Sadly for Whitby and his minder from Central Office, James North, the whole thing backfired as the Post and Mail decided not to take the council-spun line entirely seriously. They made the mistake of actually reading the report, saw through what they were being fed and instead decided to sink their teeth into the flesh of Whitless and his cronies.
It was a desperate attempt to airbrush bad news. And it failed spectacularly... His plan was not just to accentuate the positive... but to ignore completely the negative aspects of the commission's corporate assessment report...Now, it is true to say that there some good signs of improvement, but there are some major problems highlighted by the report - consistently in areas of leadership and particularity on diversity issues. Surely in a city like Birmingham, diversity has to be a key issue. To fail this part of the assessment with a damning comment like this is an indictment of the failure of this administration:
Collectively, political and managerial leadership has been ineffective in delivering a corporate approach to equality and diversity. In particular its approach to community cohesion has been slow and has not adequately engaged with communities and other key stakeholders.That isn't the end of it though - there's plenty more to come.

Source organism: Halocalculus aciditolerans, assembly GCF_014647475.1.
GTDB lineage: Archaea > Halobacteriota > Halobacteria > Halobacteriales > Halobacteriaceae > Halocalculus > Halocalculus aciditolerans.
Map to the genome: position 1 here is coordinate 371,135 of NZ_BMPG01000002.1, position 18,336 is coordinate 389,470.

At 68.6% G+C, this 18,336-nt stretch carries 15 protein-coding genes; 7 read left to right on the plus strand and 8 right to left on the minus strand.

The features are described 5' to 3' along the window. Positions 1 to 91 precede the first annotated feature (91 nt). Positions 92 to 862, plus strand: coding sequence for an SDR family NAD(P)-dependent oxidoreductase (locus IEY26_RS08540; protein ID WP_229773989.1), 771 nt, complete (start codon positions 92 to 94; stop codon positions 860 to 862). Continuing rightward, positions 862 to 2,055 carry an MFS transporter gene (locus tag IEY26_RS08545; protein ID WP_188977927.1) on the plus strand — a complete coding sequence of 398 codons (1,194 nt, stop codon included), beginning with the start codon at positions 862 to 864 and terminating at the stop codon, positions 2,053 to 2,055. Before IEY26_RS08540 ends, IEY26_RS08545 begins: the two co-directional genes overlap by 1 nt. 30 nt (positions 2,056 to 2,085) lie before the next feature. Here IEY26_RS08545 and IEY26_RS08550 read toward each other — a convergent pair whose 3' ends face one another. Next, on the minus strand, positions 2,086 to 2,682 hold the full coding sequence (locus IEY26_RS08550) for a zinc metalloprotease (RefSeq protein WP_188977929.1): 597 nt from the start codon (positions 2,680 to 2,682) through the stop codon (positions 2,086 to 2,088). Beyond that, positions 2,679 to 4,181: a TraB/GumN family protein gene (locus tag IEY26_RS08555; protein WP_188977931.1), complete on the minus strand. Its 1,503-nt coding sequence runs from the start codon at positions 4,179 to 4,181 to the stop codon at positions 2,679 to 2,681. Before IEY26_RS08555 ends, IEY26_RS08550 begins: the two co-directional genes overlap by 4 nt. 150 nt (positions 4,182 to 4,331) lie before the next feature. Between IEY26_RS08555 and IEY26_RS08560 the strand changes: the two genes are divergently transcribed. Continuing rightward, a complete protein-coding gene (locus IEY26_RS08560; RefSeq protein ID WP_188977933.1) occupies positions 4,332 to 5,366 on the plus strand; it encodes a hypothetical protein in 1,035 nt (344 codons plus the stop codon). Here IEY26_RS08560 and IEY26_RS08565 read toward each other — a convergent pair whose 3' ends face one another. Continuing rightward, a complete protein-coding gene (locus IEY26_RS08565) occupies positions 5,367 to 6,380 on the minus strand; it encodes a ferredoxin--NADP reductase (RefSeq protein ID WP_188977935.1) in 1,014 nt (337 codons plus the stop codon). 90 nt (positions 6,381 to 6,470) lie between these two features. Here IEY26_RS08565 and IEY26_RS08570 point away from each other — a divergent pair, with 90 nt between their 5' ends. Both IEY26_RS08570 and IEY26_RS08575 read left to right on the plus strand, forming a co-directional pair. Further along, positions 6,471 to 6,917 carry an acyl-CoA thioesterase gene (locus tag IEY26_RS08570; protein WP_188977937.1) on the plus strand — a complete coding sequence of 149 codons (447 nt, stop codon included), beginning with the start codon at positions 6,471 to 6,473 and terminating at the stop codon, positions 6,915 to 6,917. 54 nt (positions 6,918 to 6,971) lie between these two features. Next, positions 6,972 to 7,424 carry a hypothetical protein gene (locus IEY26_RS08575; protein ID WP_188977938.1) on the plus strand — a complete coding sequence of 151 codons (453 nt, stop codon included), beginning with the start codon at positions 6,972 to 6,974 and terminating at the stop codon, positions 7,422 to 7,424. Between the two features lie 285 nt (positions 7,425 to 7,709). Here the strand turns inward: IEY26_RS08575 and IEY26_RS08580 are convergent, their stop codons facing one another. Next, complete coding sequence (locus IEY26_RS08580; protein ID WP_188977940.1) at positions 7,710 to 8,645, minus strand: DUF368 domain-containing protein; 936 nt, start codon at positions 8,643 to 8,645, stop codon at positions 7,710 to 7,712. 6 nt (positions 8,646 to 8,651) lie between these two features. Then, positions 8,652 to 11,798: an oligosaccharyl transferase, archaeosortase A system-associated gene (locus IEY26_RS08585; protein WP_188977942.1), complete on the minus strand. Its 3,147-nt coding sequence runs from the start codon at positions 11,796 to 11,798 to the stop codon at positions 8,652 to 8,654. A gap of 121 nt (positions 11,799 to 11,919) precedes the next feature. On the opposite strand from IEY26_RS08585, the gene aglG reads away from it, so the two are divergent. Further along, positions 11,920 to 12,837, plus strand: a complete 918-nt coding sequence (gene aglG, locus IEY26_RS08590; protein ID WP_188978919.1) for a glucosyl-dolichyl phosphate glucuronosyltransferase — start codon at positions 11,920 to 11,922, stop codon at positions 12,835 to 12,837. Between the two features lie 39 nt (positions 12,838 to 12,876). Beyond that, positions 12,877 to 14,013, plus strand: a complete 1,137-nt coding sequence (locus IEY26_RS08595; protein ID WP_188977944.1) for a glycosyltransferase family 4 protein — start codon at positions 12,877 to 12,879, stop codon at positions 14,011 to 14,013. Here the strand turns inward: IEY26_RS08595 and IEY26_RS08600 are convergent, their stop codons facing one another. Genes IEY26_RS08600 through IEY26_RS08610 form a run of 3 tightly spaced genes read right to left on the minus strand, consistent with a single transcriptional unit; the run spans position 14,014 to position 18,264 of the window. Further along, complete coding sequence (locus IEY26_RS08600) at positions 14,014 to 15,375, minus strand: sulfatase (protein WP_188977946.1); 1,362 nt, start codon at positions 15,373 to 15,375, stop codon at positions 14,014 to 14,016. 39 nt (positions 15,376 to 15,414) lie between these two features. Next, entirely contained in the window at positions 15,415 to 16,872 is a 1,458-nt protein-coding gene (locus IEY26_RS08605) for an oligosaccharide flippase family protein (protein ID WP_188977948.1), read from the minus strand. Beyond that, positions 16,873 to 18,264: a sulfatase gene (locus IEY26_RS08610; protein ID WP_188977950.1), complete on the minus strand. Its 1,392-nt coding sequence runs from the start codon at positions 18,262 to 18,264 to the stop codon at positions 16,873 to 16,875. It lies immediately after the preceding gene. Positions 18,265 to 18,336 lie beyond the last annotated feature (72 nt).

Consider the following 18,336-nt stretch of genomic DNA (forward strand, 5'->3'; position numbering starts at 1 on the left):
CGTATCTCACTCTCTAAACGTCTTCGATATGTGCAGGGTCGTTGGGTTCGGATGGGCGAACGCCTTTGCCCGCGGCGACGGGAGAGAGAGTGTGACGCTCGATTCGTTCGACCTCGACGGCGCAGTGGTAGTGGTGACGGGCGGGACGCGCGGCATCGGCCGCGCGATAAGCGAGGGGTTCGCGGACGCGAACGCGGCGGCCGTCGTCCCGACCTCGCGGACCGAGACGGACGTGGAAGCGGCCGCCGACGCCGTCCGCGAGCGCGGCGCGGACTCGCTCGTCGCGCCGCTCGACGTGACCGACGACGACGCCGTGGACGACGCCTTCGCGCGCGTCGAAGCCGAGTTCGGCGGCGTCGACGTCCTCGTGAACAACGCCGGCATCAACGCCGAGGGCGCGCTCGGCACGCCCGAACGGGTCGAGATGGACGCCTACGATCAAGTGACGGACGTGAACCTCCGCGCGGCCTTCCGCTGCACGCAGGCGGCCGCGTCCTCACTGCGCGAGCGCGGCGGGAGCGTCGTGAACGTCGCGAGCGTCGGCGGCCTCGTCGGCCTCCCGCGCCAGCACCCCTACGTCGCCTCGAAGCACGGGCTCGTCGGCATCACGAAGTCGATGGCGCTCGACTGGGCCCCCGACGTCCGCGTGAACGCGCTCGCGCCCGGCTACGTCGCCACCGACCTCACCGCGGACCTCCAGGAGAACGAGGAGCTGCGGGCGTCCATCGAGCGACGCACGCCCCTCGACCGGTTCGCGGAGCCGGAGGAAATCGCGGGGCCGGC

The Council has high level aspirations but these are not sufficiently outcome focussed or consistently challenging.... The Council is still a long way from achieving its stated goal of excellence.... the Council does not have a clear view about what its aim of excellent services means in practice... The Council also does not yet provide adequate community leadership to address local and regional challenges.
There is also some lack of realism about the scale of the task faced in transforming some services, which have only recently begun performing adequately, into excellent services.
Communities beyond the city centre have yet to see consistent benefits from regeneration and performance has been weaker in developing the housing market, sustainable transport and waste management...
Improvement in the health of disadvantaged people has been slow. Approaches to promoting the independence of older people are weak.... The Council has no overarching strategy for meeting the needs of older people in Birmingham, and has no timescale for developing one.
You can't tell me that Whitless believes his own propaganda? Surely not.